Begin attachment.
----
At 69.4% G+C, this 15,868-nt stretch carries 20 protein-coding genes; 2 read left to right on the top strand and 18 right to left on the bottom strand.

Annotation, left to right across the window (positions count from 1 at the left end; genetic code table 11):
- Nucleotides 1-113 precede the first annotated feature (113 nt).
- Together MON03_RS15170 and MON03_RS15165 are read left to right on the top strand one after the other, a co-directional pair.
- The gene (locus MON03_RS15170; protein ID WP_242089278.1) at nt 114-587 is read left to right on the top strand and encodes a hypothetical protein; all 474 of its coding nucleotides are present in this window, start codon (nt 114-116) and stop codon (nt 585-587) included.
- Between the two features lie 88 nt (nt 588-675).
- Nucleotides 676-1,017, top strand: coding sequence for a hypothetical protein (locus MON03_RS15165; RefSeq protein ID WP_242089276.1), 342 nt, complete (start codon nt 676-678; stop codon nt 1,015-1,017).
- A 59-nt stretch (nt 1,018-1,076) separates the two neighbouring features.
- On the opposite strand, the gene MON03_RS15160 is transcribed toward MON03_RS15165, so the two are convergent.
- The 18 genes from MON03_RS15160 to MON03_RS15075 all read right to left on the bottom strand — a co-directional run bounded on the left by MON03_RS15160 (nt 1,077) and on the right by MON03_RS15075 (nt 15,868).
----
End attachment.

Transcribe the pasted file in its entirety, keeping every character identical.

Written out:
At 69.4% G+C, this 15,868-nt stretch carries 20 protein-coding genes; 2 read left to right on the top strand and 18 right to left on the bottom strand.

Annotation, left to right across the window (positions count from 1 at the left end; genetic code table 11):
- Nucleotides 1-113 precede the first annotated feature (113 nt).
- Together MON03_RS15170 and MON03_RS15165 are read left to right on the top strand one after the other, a co-directional pair.
- The gene (locus MON03_RS15170; protein ID WP_242089278.1) at nt 114-587 is read left to right on the top strand and encodes a hypothetical protein; all 474 of its coding nucleotides are present in this window, start codon (nt 114-116) and stop codon (nt 585-587) included.
- Between the two features lie 88 nt (nt 588-675).
- Nucleotides 676-1,017, top strand: coding sequence for a hypothetical protein (locus MON03_RS15165; RefSeq protein ID WP_242089276.1), 342 nt, complete (start codon nt 676-678; stop codon nt 1,015-1,017).
- A 59-nt stretch (nt 1,018-1,076) separates the two neighbouring features.
- On the opposite strand, the gene MON03_RS15160 is transcribed toward MON03_RS15165, so the two are convergent.
- The 18 genes from MON03_RS15160 to MON03_RS15075 all read right to left on the bottom strand — a co-directional run bounded on the left by MON03_RS15160 (nt 1,077) and on the right by MON03_RS15075 (nt 15,868).